GIST BEHIND AFRO HAIRSTYLE

 

By Adeline Mapfumo

 

Did you know drinking a lot of water helps reduce pimples, marks, acne and even delays the process of ageing to some extent?

 

I know most of you liked the part which said lots of water “delays ageing”.

 

Now now, don’t be alarmed. l haven’t transmuted into some health specialist we are still proceeding into the wonderful Fashion World.

 

But those water benefits are true, so drink up expeditioners because loads of water in our bodies equals to good health equals to more expeditions, but not too much hey! l am positive there are side effects to that.

Drink up expeditioners!

I really wanted to return to the modern day earlier, but it took longer than l expected to come back from the 60s and 70s. l was blown away with the hairstyles l discovered during that epoch. The groovy hairstyle, the shag, the wedge, the wear it straight and sleek, and the Afro hairstyle spiced up with an Afro pick on top…cool style if you ask me.

 

Afro hairstyle with an afro pick on top

 

 

 

This trip was really enlightening, did you know that back in the day, hair was a sacred cultural and spiritual symbol in the African societies? Or that the Afro style is not just something we put on to look “good and stylish”, or for some of us who have those days, were they just wake up and decide to look like their parents used to in the olden days. Actually there is more to the afro style than just recreating our moms and dads’ pictures.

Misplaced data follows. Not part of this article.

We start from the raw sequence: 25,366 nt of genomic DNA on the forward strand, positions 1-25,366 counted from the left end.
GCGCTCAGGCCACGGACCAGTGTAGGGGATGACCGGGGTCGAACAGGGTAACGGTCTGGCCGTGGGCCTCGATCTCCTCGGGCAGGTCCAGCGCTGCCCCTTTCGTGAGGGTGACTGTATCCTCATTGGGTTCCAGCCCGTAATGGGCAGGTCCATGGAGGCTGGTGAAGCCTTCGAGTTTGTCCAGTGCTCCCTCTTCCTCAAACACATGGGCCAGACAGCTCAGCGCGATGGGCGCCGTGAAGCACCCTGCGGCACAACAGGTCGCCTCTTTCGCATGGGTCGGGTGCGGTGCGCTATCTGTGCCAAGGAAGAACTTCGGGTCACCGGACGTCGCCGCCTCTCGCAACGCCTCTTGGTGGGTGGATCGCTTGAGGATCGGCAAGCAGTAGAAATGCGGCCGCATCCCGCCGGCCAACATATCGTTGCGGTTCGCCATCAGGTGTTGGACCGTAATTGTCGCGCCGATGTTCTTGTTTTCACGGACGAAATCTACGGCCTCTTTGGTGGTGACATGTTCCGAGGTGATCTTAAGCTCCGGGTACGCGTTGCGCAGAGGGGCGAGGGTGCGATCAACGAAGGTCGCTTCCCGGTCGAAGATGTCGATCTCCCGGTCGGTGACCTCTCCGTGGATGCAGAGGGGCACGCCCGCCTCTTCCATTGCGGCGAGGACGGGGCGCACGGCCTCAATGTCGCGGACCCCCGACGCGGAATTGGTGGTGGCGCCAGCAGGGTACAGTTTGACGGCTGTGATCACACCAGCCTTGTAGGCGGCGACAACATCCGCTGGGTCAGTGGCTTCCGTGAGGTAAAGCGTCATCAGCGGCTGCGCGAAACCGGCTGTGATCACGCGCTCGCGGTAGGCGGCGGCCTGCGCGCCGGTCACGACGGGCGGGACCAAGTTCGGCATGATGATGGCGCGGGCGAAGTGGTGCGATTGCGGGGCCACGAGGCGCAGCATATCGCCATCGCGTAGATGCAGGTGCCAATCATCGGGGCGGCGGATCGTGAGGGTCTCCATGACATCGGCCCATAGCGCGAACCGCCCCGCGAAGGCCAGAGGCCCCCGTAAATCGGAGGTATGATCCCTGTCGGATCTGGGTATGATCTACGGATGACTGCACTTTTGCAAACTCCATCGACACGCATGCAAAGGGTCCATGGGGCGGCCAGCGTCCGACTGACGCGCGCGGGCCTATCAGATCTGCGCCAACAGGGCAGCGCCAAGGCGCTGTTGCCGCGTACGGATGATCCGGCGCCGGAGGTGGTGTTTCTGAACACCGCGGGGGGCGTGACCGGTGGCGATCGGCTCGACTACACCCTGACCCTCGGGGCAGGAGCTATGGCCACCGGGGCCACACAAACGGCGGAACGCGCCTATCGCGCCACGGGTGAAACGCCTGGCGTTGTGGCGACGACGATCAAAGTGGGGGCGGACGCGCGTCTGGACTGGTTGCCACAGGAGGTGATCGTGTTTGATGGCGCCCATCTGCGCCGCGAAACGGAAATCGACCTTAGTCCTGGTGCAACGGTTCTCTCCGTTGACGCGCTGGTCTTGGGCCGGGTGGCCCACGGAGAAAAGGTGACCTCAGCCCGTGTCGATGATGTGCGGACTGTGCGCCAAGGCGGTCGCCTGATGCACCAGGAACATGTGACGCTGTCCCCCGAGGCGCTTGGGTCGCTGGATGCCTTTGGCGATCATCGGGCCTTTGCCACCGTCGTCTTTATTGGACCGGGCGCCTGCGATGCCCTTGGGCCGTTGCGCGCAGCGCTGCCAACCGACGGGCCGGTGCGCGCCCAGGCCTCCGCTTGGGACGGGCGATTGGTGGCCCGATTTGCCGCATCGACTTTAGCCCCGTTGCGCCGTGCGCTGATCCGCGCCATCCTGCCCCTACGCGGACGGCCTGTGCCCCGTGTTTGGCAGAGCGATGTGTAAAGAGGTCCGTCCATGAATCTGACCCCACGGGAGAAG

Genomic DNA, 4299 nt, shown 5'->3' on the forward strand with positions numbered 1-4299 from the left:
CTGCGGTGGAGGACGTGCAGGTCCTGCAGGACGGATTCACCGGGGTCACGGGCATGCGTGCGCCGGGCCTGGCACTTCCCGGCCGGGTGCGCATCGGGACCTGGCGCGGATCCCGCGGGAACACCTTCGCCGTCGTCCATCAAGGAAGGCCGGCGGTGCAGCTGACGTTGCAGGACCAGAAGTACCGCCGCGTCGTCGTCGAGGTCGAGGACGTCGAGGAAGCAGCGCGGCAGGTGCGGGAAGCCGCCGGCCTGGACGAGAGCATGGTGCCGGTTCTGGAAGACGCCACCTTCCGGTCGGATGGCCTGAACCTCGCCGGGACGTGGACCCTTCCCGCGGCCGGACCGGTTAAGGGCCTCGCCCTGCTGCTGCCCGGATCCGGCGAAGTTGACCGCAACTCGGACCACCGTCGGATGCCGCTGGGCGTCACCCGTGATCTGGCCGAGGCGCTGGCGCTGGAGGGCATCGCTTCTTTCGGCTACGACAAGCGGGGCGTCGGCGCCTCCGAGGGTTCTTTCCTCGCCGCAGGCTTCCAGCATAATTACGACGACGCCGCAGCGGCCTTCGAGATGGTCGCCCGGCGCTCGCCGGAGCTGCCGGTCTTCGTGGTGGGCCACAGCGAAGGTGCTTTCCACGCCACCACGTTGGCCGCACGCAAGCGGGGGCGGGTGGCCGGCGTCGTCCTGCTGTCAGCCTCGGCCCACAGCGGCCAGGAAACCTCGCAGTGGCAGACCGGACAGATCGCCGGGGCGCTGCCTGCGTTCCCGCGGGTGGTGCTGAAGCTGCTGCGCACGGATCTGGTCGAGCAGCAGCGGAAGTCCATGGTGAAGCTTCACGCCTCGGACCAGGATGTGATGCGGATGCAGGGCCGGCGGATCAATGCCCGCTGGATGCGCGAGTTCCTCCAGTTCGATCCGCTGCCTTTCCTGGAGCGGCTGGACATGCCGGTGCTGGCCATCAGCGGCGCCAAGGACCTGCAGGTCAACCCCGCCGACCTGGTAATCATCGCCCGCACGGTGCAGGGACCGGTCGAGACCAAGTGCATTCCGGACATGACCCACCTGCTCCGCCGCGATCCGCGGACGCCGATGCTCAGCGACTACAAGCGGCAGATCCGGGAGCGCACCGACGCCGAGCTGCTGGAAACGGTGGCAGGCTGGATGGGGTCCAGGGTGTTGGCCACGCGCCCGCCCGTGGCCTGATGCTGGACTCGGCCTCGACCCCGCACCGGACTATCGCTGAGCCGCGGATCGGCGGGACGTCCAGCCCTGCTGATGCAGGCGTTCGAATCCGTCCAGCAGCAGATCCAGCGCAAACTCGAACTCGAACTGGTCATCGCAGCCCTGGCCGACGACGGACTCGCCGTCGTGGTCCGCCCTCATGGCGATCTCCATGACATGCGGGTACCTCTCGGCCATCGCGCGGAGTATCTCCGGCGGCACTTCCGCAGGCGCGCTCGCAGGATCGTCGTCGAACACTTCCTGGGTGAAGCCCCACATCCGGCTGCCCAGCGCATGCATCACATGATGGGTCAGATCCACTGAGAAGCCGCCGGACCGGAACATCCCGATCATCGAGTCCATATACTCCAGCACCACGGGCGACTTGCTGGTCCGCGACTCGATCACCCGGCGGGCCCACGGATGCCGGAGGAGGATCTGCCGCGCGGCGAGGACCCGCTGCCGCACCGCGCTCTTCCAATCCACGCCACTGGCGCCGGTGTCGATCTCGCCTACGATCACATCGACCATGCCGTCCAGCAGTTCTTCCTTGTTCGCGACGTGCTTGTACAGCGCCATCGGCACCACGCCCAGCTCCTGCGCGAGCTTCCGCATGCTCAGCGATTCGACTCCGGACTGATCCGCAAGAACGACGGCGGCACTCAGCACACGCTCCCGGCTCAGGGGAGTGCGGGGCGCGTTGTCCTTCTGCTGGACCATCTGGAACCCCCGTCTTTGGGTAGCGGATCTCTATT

There is a story behind that hairstyle, the story of how the black brothers and sisters in 1960 used it as a symbol of self-empowerment and activism.

 

 

 

Okay, some may be wondering, what is an afro style?

 

Look no further because l come bearing answers to those questions. An afro hairstyle is a black, lifted, unstraightened hair that was started by a small number of young black female jazz singers and dancers at the end of the 1950s, including the iconic black activists, scholars and artists like Angela Davis, Toni Morrison and Nina Simone, who used the hairstyle as a symbol to fight against against racism.

 

They used the hairstyle to communicate their racial pride and this was during the civil rights movement.

 

At first the hairstyle had no name but down the years it was worn by all genders and the Afro hairstyle ended up representing the celebration of black beauty.

 

If you have noticed fashion is cyclical, after all nothing is truly new under the sun. This is why if you have noticed, the afro hairstyle is becoming popular again. One day l was walking down the street and l saw a teenage pair wearing afros and uuuh did they look good. However, there are some who have put the style behind them, just like how some white women nolonger wear their hair in beehives.

After learning all these facts l just had to come back and share this with my fellow expeditioners. Turns out we can use clothes or hairstyles as symbols to communicate something to the world.

 

If we get fortunate like this again, we will go back again and study the history of hairstyles in detail.

 

BYE FOR NOW!

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